Savings and debt
Nadia should squirrel away as much as possible into a cash ISA while she can. Despite rates remaining dismal, any savings will put her in a stronger position and give her wider options once the current crisis eases, says Mr Wellby.
Even so, her Britannia account is paying a particularly pitiful rate. She could consider transferring this fund into an Alliance & Leicester Direct ISA paying 2 per cent. "Once she has set savings aside she can tackle paying down her mortgage and retirement planning," says Mr Mumford.
Student debt repayments are made at 9 per cent of earnings over £15,000 a year, and interest is currently charged at just 1.5 per cent a year. It is pegged at one percentage point above the base rate. "Nadia should continue to erode gradually this extremely cheap debt," says Mr Wellby.
Providing for a pension is not a priority for Nadia. However, it is worthwhile getting a statement from her previous employer so she can file this for future planning. "At some stage, she should consider joining her company pension scheme – particularly if it will make contributions on her behalf," says Mr Mumford.
As she is still in her twenties, Nadia has decades to make sufficient provision for later life. But she should bear in mind that it is the contributions made in early years that have the most impact, as they have greater chance to grow into a hefty pension fund, the advisers warn.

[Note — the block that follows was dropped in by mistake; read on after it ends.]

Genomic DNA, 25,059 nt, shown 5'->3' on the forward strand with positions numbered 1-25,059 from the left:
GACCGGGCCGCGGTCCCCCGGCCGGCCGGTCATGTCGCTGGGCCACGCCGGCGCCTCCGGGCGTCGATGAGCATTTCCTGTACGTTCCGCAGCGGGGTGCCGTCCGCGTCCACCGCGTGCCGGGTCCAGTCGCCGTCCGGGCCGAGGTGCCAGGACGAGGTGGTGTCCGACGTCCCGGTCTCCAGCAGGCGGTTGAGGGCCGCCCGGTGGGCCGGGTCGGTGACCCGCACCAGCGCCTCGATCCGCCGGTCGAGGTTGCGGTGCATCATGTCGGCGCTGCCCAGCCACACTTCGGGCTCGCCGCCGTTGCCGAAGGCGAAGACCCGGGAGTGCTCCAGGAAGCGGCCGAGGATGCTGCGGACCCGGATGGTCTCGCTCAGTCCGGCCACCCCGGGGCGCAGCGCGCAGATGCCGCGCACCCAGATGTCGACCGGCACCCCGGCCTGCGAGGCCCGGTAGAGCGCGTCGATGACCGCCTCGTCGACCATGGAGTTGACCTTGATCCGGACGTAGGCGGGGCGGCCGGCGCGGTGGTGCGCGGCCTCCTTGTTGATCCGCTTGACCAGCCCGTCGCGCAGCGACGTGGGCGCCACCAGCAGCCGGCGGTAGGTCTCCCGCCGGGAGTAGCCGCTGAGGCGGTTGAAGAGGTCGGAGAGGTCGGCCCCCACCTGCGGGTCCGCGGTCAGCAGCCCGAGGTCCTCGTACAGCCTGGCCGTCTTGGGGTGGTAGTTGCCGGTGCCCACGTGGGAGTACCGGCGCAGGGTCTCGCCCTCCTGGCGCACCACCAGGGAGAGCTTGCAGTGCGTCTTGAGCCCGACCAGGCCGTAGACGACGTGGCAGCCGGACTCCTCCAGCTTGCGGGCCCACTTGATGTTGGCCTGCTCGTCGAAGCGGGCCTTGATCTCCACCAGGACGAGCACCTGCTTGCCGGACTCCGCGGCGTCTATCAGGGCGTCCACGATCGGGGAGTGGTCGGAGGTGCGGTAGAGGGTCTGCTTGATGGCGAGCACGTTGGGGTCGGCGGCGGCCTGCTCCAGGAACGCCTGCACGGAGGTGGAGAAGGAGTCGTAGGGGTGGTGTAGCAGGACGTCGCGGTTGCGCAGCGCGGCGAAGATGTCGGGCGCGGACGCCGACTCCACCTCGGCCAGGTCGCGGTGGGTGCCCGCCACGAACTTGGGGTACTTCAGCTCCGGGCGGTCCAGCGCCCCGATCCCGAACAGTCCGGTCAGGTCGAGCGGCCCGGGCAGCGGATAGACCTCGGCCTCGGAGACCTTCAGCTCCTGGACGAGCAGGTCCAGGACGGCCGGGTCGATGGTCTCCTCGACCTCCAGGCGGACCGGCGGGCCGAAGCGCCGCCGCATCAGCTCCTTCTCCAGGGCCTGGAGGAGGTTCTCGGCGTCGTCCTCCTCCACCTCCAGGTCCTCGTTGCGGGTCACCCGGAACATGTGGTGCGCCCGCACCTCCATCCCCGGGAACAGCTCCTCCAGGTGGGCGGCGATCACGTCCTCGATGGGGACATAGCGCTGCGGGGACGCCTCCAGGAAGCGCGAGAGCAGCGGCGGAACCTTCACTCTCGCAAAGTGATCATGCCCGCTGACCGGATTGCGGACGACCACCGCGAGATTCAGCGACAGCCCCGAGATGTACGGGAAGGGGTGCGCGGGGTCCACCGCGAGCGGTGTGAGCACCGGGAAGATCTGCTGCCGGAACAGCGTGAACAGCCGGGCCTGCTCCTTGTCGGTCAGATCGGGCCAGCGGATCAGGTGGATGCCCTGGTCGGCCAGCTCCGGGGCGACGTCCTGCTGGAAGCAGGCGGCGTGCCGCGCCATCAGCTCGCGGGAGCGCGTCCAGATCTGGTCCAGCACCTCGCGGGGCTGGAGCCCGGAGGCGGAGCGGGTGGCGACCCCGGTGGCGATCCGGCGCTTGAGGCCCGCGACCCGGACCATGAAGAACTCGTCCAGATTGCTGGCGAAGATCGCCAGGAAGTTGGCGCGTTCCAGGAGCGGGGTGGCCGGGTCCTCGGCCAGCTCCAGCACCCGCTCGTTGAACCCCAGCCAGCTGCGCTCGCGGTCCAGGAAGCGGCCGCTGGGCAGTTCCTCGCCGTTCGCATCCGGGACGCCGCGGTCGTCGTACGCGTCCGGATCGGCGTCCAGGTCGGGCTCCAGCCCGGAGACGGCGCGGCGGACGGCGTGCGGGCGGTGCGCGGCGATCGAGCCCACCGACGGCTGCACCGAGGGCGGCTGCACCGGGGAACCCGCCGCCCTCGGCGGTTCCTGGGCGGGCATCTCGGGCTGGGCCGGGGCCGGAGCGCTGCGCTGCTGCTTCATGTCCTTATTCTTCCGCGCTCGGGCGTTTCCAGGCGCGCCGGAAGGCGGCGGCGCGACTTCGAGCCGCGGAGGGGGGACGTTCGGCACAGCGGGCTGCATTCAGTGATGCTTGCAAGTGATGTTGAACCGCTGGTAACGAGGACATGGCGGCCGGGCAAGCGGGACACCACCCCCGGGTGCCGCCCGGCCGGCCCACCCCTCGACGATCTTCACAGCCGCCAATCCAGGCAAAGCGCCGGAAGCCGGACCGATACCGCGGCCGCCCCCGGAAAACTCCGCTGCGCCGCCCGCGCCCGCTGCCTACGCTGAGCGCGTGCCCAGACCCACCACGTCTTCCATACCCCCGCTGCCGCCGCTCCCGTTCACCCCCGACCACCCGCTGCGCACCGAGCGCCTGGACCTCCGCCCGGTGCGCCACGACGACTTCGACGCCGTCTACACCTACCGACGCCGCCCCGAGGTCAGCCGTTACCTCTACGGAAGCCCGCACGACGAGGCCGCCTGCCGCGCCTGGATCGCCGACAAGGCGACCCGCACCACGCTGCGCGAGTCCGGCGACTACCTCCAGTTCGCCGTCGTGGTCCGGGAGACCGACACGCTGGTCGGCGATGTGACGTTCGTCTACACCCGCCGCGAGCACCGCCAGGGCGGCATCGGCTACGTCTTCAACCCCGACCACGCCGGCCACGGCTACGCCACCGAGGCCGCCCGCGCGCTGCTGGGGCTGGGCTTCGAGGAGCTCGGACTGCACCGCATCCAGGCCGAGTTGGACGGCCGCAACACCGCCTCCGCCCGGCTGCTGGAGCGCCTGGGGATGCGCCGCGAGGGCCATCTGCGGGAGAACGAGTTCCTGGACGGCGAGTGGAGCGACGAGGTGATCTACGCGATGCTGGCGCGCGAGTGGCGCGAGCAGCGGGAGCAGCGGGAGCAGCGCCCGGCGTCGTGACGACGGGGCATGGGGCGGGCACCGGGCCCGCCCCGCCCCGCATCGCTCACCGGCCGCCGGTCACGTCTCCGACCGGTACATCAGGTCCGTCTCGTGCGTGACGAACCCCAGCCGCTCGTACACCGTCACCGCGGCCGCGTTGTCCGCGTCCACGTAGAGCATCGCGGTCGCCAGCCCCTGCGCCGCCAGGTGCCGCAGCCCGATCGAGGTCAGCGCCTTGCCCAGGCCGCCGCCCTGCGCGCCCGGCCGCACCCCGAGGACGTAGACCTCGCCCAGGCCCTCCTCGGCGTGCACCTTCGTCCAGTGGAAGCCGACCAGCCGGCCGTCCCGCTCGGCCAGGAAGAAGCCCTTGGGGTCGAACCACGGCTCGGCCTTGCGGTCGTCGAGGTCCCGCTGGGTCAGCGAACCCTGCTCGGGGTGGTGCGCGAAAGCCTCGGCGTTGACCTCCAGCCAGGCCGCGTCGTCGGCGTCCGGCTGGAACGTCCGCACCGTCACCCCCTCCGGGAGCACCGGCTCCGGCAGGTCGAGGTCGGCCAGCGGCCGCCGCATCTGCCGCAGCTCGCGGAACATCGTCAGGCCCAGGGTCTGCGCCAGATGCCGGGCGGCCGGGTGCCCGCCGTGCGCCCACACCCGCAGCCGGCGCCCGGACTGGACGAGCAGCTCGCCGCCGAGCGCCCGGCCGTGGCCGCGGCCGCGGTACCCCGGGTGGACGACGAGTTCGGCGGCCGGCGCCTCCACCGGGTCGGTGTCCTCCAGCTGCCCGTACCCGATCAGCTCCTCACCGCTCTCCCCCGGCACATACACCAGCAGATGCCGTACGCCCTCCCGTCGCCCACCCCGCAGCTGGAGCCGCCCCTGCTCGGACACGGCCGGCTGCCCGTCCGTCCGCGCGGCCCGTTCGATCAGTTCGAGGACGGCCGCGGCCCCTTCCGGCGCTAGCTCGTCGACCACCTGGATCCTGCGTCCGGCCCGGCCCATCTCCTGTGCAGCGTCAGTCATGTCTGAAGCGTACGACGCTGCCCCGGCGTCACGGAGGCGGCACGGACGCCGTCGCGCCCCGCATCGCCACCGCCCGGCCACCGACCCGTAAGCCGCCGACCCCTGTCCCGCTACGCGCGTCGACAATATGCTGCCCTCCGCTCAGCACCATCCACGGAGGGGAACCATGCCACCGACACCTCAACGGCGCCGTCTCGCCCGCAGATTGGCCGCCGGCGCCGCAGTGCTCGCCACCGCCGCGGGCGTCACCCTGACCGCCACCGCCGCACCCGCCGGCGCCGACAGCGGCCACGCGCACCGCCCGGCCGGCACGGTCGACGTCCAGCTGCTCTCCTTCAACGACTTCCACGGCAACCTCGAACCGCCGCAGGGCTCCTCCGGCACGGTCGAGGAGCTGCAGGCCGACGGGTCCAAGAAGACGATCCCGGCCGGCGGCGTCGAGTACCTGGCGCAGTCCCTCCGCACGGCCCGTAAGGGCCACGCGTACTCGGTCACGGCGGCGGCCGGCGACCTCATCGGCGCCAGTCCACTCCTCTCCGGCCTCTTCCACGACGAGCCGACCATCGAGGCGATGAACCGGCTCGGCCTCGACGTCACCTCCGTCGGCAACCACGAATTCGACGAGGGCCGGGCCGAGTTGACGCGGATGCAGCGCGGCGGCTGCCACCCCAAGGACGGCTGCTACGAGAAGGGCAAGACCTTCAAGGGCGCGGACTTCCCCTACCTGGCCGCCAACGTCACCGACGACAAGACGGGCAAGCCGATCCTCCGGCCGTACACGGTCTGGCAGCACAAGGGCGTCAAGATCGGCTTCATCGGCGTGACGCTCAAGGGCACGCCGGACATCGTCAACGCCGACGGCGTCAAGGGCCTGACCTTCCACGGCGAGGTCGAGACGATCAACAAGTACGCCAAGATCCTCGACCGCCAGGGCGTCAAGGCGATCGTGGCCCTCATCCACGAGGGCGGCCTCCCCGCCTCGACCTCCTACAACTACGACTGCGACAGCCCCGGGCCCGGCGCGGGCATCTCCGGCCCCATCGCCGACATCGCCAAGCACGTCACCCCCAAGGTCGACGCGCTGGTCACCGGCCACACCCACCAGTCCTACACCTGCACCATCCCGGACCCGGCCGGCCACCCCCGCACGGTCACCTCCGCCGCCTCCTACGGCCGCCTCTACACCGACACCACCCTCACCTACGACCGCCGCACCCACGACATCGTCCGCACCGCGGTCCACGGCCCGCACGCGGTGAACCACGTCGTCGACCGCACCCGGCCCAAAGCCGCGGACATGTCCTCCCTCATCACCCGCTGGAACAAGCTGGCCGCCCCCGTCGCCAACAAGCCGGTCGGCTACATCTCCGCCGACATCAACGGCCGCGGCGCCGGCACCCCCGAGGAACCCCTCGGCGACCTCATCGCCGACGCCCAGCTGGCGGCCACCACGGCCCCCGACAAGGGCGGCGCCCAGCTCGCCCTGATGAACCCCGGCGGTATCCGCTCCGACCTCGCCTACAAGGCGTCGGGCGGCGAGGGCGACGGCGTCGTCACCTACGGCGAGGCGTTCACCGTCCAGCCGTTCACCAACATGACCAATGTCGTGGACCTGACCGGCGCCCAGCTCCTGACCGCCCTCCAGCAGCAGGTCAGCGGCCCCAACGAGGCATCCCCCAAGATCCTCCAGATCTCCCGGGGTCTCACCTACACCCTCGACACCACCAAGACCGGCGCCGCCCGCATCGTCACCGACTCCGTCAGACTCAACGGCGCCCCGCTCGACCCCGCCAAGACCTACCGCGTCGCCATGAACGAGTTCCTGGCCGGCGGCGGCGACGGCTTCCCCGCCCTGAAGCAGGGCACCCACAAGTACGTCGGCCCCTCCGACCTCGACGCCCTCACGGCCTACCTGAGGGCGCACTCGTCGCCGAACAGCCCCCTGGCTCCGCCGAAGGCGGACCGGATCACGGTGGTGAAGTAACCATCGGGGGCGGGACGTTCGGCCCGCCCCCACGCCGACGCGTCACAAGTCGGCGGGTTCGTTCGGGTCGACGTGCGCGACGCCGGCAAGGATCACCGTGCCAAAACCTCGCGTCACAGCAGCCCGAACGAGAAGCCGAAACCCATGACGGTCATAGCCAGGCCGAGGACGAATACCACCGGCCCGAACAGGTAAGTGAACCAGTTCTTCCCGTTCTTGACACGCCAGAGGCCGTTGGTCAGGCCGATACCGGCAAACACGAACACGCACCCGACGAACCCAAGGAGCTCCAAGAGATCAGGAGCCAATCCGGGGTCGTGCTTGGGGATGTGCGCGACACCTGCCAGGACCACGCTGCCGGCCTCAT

Nadia has no need for life cover as a single person, says Mr Wellby. However, she needs some kind of protection to meet her monthly bills if she were unable to work due to long-term illness or disability, and her lender may require that she has this.
An income protection policy is most suitable for her needs. "Although from the size of her monthly premiums, it seems her policy may include other benefits such as income protection or critical illness cover," says Mr Morea.
She should check what is included in her policy, as well as taking into account any cover through her employer. If she is able to do so, switching to another product that covers just her basic income would be a far cheaper option.
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Write to Julian Knight at the Independent on Sunday, 2 Derry Street, London W8 5HF